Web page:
My expertise lies in Biochemistry and Cell Biology, with a passion for exploiting the molecular mechanisms underlying Alzheimer’s disease for the development of therapeutic interventions to improve the quality of life of those suffering from the debilitating disease.

I currently have five co-authored publications in international peer-reviewed journals and two more first-author publications currently in preparation.

Why is your research/work important?

There is currently no cure for Alzheimer’s disease and to date, the existing research on the neuropathological hallmarks of this devastating disease has not yet yielded any disease-modifying therapeutics. This is shocking and shows that research needs to be re-orientated to investigate and identify possible causes, rather than aiming to treat the symptoms. Therefore, rather than looking into the late-stage hallmarks, such as amyloid plaques and tau tangles, we need to delve deep into the events occurring prior to these hallmarks forming.

Our study thus aims to identify the link between metabolic disorders and Alzheimer’s disease using samples from our unique and diverse South African population. Our end goal is to identify specific pathways and proteins involved for potential biomarker identification, and therefore, early diagnosis. In addition, we aim to identify potential drug targets and modifiable risk factors for treatment, for the ultimate prevention of Alzheimer’s disease for sustainable health and well-being, and to improve quality of life.

There is still a long way to go to truly achieve equity and a sense of belonging for women, be it within the research community or society in general. How do you envision yourself contributing to this space?

Dr van der Merwe is a large advocate for supporting previously disadvantaged individuals and one of her focuses is on prioritising placing females within her lab group. Her kind and gentle leadership creates a sense of teamwork and belonging. In addition to supporting my growth and passion for the subject, this has given me the opportunity to mentor and co-supervise these individuals in practical, technical and writing skills, both growing myself as an individual and as a scientist, and allowing me to make my own contribution to the academic careers of these wonderful ladies. We currently have an all-female group of students from diverse backgrounds and in various stages of completing their postgraduate degrees. It brings me great pride to support them in their academic endeavours. I have great hope for the future of women in STEM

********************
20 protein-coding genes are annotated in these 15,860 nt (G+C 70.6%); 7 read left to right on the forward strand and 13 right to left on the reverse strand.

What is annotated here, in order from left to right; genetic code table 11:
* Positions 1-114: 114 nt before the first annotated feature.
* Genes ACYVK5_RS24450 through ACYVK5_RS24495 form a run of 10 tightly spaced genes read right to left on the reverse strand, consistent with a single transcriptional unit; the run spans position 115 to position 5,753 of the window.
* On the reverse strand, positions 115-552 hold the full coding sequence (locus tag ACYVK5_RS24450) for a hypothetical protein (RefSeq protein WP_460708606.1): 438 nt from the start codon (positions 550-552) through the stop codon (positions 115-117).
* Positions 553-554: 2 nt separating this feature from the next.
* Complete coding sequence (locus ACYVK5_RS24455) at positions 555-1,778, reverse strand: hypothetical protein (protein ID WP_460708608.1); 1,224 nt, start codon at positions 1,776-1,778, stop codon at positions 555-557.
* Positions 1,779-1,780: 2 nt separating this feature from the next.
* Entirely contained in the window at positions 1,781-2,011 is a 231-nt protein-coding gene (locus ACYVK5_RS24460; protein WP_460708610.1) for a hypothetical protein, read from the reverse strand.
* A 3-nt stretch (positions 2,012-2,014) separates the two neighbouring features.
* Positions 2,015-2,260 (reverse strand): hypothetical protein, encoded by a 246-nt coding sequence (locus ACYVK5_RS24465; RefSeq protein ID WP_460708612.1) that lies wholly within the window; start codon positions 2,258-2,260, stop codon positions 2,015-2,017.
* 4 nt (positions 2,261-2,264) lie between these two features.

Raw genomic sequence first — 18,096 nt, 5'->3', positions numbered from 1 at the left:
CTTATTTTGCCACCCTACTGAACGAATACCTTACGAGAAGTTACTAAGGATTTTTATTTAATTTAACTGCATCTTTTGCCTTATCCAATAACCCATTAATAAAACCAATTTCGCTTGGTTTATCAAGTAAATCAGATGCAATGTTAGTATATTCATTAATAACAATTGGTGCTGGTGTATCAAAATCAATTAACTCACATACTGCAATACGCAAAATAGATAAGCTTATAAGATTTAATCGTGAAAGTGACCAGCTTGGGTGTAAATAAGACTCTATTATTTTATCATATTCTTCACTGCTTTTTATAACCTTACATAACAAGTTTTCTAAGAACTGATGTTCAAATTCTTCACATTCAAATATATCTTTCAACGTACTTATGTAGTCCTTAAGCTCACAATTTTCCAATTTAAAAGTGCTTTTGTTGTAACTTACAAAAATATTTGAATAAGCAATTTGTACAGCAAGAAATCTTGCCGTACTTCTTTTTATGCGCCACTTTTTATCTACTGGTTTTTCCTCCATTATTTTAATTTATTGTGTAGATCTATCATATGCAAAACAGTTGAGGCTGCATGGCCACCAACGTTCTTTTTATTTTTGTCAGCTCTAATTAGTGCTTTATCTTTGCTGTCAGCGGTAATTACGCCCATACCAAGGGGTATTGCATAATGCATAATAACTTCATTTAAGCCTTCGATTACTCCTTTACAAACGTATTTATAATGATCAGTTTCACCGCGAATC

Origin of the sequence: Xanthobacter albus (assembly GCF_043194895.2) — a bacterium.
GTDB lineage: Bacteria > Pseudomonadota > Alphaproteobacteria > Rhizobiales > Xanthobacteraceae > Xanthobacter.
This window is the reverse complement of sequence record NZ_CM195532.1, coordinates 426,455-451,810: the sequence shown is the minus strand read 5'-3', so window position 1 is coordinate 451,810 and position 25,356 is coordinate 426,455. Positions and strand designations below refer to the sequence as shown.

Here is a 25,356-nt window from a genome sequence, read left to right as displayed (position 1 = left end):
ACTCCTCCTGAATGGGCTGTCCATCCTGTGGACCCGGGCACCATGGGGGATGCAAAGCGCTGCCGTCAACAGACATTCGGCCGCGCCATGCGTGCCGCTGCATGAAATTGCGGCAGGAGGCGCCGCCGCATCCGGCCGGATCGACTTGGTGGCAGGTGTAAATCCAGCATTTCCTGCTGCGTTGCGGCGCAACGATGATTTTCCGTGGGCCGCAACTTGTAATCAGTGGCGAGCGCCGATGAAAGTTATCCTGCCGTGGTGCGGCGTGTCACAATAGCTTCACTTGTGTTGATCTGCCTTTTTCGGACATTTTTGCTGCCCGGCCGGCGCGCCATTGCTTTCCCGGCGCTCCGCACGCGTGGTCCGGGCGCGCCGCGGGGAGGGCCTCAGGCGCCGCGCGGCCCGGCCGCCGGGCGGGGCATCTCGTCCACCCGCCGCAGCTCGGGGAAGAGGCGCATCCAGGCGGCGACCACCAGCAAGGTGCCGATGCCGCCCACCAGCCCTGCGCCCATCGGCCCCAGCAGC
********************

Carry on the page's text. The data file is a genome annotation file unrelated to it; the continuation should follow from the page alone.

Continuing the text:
What advice do you have for girls who are interested in STEM-related careers?

Things are changing and there is a lot of support and advocacy for girls and women in STEM now, and this continues to improve year-on-year. If this is the career path that you want to follow, then go for it! Make sure to research universities; the schools within the universities; and the individuals within to gain a good understanding of the culture and support systems available. If you are aiming to continue to postgraduate level, get to know your lecturers in undergrad and identify who may be a good fit for you – sometimes the project may not excite you as much as the others available, but you will still gain the necessary skills and a project change can always be made later!

One of the most important pieces of advice I can offer is that the culture and type of leadership you encounter can make or break an individual – rather find someone who will properly support you and your aspirations to help you be the best you can be, then the right project will come to you.